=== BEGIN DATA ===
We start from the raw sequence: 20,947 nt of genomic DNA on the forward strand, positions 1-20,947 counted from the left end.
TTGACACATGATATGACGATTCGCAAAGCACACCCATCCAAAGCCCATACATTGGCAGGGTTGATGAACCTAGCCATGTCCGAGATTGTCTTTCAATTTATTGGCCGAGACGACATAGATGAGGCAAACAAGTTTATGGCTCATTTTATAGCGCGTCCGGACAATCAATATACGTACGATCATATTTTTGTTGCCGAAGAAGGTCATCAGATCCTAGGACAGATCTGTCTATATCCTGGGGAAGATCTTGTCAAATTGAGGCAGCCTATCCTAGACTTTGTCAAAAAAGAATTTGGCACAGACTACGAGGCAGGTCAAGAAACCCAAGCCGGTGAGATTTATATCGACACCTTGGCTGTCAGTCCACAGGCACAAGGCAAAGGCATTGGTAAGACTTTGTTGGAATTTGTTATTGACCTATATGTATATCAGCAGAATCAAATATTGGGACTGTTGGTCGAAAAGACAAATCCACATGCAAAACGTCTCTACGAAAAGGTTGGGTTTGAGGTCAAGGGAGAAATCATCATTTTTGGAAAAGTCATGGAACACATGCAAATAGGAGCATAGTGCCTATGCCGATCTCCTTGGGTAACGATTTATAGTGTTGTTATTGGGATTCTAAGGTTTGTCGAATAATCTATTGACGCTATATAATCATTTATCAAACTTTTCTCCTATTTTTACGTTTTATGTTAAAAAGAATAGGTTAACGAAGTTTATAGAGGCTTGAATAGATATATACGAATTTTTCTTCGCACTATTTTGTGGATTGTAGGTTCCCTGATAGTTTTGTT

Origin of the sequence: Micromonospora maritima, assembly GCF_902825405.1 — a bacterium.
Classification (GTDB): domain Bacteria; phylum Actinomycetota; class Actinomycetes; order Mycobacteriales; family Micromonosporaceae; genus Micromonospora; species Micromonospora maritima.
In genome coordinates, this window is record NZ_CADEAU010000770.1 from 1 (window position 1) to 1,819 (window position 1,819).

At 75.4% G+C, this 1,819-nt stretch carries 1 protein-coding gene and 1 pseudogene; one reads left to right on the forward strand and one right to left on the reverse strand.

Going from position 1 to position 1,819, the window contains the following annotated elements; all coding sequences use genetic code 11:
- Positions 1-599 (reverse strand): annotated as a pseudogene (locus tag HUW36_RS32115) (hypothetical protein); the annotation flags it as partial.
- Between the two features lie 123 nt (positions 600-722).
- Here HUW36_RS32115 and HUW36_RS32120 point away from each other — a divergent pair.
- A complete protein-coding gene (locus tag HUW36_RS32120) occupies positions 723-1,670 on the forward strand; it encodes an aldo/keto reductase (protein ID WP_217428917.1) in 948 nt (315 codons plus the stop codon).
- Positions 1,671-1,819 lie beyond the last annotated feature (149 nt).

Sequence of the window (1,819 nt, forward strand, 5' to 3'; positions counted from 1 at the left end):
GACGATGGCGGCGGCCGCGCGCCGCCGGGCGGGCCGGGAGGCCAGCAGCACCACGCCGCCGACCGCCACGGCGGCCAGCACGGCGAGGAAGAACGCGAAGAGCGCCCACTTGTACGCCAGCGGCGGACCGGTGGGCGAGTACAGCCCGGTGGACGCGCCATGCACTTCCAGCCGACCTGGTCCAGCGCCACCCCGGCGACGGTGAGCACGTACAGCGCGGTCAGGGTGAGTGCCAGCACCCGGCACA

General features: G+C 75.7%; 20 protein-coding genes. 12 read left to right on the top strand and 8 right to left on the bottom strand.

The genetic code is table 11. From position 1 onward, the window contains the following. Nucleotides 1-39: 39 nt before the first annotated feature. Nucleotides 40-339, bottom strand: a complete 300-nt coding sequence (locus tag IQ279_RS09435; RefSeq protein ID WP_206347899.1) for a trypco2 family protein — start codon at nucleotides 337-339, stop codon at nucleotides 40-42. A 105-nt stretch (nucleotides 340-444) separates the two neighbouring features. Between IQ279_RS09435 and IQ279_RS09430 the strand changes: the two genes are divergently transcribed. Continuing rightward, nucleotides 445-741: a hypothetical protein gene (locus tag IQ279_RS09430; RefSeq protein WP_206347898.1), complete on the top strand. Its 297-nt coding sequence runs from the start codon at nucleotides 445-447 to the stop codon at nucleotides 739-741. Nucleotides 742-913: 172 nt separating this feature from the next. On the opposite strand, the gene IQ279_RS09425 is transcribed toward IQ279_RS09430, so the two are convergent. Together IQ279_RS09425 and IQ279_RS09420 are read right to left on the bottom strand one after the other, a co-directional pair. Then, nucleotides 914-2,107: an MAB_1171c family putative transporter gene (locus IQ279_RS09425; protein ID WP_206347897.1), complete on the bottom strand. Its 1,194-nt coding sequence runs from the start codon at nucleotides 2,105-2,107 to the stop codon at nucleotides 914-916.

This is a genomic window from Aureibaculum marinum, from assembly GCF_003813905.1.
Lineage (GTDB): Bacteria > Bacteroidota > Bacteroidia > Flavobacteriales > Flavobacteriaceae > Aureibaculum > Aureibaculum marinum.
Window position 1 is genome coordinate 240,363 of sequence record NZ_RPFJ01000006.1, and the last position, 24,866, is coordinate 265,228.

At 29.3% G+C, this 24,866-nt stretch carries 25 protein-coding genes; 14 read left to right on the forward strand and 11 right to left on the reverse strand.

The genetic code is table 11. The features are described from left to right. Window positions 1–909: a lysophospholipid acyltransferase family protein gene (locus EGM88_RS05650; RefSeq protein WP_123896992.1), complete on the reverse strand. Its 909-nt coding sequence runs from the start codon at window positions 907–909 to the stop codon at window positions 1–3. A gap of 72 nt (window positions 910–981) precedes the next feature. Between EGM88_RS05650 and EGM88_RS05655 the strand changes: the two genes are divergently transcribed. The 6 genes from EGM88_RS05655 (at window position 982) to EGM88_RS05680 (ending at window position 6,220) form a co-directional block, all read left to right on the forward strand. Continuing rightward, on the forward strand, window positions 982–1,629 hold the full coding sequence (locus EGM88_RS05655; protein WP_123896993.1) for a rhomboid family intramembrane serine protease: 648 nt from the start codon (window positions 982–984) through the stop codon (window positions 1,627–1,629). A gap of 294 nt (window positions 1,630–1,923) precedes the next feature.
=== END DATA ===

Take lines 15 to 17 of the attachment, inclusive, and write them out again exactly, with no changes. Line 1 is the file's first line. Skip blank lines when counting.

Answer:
General features: G+C 75.7%; 20 protein-coding genes. 12 read left to right on the top strand and 8 right to left on the bottom strand.

The genetic code is table 11. From position 1 onward, the window contains the following. Nucleotides 1-39: 39 nt before the first annotated feature. Nucleotides 40-339, bottom strand: a complete 300-nt coding sequence (locus tag IQ279_RS09435; RefSeq protein ID WP_206347899.1) for a trypco2 family protein — start codon at nucleotides 337-339, stop codon at nucleotides 40-42. A 105-nt stretch (nucleotides 340-444) separates the two neighbouring features. Between IQ279_RS09435 and IQ279_RS09430 the strand changes: the two genes are divergently transcribed. Continuing rightward, nucleotides 445-741: a hypothetical protein gene (locus tag IQ279_RS09430; RefSeq protein WP_206347898.1), complete on the top strand. Its 297-nt coding sequence runs from the start codon at nucleotides 445-447 to the stop codon at nucleotides 739-741. Nucleotides 742-913: 172 nt separating this feature from the next. On the opposite strand, the gene IQ279_RS09425 is transcribed toward IQ279_RS09430, so the two are convergent. Together IQ279_RS09425 and IQ279_RS09420 are read right to left on the bottom strand one after the other, a co-directional pair. Then, nucleotides 914-2,107: an MAB_1171c family putative transporter gene (locus IQ279_RS09425; protein ID WP_206347897.1), complete on the bottom strand. Its 1,194-nt coding sequence runs from the start codon at nucleotides 2,105-2,107 to the stop codon at nucleotides 914-916.

This is a genomic window from Aureibaculum marinum, from assembly GCF_003813905.1.